Jim Flaherty, the Finance Minister, and Raymond Bachand, his Quebec counterpart, have been negotiating a deal that would see Ottawa assume responsibility for collecting sales tax in the province and then rebating a portion to Quebec City.
This type of cost sharing is one more reason why Manitoba and Sask should be looking at implementing a HST.
For capital intensive industries, implementing a HST would create a significant boost to their competitiveness. In addition to saving the cost of PST on business inputs, these businesses also can eliminate a separate accounting system to track PST expenses and credits.
Even farmers like me who are supposed to be exempt would benefit because of reduced complexity of book keeping. One example was on my Hydro bill where I had been paying PST for several years. After spending some time and work, I have been able to get it rebated, but I would have been a lot better if it had been accounted for as part of the GST and simplified the process for securing the input tax credit.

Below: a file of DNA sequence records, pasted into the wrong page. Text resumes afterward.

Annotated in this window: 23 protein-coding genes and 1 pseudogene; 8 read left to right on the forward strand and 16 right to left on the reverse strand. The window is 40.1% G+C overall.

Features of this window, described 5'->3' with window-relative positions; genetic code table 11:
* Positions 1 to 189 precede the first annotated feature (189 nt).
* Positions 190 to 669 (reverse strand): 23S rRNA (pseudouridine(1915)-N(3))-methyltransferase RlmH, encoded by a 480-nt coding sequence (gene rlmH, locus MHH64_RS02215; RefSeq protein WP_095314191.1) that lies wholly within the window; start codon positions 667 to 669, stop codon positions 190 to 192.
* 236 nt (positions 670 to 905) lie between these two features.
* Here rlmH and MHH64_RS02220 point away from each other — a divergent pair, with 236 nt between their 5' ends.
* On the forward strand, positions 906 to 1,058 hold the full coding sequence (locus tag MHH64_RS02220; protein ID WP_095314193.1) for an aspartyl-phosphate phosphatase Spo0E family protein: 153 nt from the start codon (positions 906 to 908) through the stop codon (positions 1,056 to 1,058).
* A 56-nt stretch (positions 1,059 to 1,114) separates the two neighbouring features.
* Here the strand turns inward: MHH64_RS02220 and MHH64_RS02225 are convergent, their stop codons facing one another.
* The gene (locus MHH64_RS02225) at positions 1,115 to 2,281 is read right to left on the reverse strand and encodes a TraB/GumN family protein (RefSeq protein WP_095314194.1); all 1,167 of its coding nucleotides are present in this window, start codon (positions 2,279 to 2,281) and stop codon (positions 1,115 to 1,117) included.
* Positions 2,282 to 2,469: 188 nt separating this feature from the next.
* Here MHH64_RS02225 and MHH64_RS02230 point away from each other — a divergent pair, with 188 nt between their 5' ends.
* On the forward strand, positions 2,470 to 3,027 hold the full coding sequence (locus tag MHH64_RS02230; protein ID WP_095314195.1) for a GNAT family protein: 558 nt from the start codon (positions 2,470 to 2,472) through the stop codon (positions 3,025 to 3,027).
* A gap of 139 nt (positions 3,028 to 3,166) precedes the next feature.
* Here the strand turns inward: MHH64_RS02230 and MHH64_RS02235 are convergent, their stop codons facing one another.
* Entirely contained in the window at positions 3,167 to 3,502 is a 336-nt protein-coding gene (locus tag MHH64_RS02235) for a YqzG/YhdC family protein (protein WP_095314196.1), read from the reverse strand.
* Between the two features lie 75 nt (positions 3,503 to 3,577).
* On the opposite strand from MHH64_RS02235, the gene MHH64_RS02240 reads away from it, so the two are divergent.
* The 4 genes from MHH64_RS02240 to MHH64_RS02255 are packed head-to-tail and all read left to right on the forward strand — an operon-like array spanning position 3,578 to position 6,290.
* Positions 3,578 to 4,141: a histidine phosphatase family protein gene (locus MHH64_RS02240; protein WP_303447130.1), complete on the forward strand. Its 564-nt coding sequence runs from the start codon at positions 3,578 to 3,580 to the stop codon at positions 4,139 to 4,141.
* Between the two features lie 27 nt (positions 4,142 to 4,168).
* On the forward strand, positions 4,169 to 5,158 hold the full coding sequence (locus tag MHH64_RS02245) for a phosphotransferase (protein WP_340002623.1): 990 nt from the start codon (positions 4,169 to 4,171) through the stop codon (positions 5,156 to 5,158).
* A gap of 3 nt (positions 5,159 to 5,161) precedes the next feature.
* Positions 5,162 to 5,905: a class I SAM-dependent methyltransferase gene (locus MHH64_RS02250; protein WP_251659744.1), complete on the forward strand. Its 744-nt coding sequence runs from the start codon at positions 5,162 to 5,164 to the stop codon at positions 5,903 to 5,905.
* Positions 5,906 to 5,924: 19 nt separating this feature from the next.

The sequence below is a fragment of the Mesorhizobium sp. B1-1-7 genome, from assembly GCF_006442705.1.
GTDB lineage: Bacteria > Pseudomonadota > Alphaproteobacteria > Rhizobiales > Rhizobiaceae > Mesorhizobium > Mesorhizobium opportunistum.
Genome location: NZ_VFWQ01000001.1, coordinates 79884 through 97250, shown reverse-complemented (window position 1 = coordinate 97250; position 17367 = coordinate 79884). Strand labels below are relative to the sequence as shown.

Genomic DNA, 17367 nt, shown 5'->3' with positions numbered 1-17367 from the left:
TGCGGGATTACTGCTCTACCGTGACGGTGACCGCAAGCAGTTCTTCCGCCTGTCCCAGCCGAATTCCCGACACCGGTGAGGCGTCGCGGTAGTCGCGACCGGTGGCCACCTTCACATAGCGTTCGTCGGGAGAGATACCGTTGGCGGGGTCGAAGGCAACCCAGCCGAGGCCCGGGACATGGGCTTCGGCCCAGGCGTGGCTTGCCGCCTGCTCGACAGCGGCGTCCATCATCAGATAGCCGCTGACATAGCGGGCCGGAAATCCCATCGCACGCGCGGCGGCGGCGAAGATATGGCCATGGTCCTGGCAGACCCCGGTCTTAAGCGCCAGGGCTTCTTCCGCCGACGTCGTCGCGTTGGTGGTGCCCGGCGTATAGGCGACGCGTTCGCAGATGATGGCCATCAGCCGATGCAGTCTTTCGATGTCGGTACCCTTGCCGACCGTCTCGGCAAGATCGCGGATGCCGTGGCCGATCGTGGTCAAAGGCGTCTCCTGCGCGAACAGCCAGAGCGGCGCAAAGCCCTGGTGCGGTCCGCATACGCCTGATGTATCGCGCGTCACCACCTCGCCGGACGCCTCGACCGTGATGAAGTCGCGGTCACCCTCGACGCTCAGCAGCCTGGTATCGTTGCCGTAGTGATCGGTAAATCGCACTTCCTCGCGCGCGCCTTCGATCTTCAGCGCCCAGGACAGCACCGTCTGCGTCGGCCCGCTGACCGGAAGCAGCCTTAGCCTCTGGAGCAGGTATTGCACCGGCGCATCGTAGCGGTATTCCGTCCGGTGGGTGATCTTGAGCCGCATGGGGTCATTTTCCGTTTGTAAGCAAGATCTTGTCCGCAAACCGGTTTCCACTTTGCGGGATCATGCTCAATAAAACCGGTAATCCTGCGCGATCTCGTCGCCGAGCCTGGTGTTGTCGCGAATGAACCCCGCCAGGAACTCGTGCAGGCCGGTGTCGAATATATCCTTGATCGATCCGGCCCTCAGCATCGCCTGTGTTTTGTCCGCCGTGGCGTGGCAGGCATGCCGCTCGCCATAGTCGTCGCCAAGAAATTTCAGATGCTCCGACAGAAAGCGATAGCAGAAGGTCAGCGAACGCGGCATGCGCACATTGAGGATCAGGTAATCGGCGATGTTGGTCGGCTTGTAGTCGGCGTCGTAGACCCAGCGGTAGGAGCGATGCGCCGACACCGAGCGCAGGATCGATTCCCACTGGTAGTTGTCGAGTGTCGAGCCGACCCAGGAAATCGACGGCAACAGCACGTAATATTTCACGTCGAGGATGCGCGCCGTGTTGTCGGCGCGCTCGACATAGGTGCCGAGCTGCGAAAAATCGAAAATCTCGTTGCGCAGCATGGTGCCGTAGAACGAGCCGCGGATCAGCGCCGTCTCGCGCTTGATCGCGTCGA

One thing that should be kept in mind is to not repeat the mistake of Ontario and BC where they kept the rate the same even though the HST applies over a broader base. While some would suggest that the excess funds should be returned as cuts to income tax, I take the position that it is better to lower the rate of the HST on the broader basket of goods and services.